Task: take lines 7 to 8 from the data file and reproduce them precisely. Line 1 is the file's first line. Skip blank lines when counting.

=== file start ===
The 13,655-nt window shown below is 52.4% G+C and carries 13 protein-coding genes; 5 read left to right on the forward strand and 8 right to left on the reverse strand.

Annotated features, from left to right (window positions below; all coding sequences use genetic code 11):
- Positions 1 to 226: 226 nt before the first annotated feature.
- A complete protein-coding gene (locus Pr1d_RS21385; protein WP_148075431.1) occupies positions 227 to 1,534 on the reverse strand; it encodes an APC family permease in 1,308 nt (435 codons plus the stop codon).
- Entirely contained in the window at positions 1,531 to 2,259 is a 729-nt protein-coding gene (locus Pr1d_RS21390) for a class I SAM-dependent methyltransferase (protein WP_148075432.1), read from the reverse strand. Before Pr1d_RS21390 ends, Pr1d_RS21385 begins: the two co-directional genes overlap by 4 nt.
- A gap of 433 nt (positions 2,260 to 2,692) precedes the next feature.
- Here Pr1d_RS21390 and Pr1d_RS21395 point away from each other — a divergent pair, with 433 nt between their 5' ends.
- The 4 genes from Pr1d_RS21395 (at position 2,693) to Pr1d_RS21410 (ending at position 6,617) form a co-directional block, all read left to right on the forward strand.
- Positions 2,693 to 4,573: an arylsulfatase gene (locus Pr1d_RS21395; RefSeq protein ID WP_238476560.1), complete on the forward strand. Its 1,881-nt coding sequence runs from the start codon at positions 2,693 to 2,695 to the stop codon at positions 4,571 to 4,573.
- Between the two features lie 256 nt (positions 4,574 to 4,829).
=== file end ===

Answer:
- Here Pr1d_RS21390 and Pr1d_RS21395 point away from each other — a divergent pair, with 433 nt between their 5' ends.
- The 4 genes from Pr1d_RS21395 (at position 2,693) to Pr1d_RS21410 (ending at position 6,617) form a co-directional block, all read left to right on the forward strand.